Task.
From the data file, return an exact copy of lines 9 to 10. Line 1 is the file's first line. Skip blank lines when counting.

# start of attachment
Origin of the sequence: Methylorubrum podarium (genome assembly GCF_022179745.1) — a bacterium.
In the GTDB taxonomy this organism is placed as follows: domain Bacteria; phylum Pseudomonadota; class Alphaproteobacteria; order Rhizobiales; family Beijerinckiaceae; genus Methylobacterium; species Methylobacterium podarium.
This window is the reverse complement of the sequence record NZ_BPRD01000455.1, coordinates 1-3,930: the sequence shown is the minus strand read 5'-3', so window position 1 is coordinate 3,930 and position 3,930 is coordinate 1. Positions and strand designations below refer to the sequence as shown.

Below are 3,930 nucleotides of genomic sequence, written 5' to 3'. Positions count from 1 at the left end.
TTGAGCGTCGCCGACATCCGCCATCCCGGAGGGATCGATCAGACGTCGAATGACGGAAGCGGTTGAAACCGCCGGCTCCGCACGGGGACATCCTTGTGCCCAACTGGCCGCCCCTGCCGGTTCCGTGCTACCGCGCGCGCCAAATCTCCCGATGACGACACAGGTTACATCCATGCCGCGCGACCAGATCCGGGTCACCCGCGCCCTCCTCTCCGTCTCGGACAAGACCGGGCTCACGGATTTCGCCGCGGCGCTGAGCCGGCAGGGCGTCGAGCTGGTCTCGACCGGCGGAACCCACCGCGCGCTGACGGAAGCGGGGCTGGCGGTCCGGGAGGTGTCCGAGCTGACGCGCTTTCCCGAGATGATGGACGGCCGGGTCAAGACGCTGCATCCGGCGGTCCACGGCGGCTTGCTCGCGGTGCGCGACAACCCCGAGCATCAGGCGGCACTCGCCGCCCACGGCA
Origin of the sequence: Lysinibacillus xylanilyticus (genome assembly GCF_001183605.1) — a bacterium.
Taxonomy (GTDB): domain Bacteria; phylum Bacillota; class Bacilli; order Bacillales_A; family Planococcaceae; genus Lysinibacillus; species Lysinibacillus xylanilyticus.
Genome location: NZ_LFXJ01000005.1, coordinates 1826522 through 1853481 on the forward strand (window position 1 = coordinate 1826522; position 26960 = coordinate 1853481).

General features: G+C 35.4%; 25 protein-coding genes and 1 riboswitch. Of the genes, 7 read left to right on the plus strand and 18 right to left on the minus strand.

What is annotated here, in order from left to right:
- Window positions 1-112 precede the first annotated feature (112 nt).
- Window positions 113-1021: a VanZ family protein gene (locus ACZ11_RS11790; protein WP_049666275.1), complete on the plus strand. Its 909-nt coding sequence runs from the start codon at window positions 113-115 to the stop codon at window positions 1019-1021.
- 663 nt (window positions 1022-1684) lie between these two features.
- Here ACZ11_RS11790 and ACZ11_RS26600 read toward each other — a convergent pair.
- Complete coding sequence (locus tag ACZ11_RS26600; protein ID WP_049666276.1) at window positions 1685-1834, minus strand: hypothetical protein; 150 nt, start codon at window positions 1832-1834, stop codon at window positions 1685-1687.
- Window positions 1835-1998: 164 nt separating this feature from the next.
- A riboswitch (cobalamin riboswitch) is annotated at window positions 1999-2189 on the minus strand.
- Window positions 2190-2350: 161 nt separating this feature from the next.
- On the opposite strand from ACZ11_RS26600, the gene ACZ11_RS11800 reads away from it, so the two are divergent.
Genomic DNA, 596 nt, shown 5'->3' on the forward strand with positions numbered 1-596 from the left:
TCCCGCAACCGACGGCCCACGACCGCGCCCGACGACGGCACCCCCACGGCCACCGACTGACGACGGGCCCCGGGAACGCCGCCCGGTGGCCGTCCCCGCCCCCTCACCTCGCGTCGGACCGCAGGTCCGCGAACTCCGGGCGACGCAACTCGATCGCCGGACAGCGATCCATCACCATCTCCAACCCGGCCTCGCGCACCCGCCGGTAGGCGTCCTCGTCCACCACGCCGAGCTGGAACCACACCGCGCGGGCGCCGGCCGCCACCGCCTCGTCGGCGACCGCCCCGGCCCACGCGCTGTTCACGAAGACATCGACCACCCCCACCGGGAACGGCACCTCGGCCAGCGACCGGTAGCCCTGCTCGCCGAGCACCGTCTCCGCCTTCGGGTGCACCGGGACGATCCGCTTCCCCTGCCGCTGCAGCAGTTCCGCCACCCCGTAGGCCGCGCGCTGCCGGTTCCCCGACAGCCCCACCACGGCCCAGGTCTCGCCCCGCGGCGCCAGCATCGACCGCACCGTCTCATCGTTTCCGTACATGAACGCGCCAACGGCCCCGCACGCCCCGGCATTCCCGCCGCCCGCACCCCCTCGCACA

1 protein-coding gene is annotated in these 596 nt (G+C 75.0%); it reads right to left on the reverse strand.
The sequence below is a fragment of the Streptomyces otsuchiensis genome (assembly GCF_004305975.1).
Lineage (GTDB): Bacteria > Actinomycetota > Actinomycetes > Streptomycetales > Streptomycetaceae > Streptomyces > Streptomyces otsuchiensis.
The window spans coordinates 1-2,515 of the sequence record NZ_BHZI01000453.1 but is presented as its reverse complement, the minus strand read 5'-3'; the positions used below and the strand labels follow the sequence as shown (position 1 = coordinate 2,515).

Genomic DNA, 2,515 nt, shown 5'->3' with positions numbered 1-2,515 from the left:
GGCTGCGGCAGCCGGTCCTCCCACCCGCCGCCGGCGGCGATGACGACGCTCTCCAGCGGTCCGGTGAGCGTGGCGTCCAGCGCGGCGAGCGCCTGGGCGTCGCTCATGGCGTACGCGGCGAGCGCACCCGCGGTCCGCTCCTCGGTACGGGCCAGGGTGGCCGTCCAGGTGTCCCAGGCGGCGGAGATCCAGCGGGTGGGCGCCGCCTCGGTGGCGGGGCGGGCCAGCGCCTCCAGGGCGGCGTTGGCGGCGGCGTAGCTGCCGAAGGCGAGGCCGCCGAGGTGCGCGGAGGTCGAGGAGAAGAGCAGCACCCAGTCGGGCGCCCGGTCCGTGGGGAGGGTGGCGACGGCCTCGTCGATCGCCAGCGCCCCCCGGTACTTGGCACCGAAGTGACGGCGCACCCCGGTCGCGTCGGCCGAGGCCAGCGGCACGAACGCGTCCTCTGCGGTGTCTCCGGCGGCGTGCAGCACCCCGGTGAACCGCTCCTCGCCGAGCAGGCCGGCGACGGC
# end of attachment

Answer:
General features: G+C 35.4%; 25 protein-coding genes and 1 riboswitch. Of the genes, 7 read left to right on the plus strand and 18 right to left on the minus strand.

What is annotated here, in order from left to right: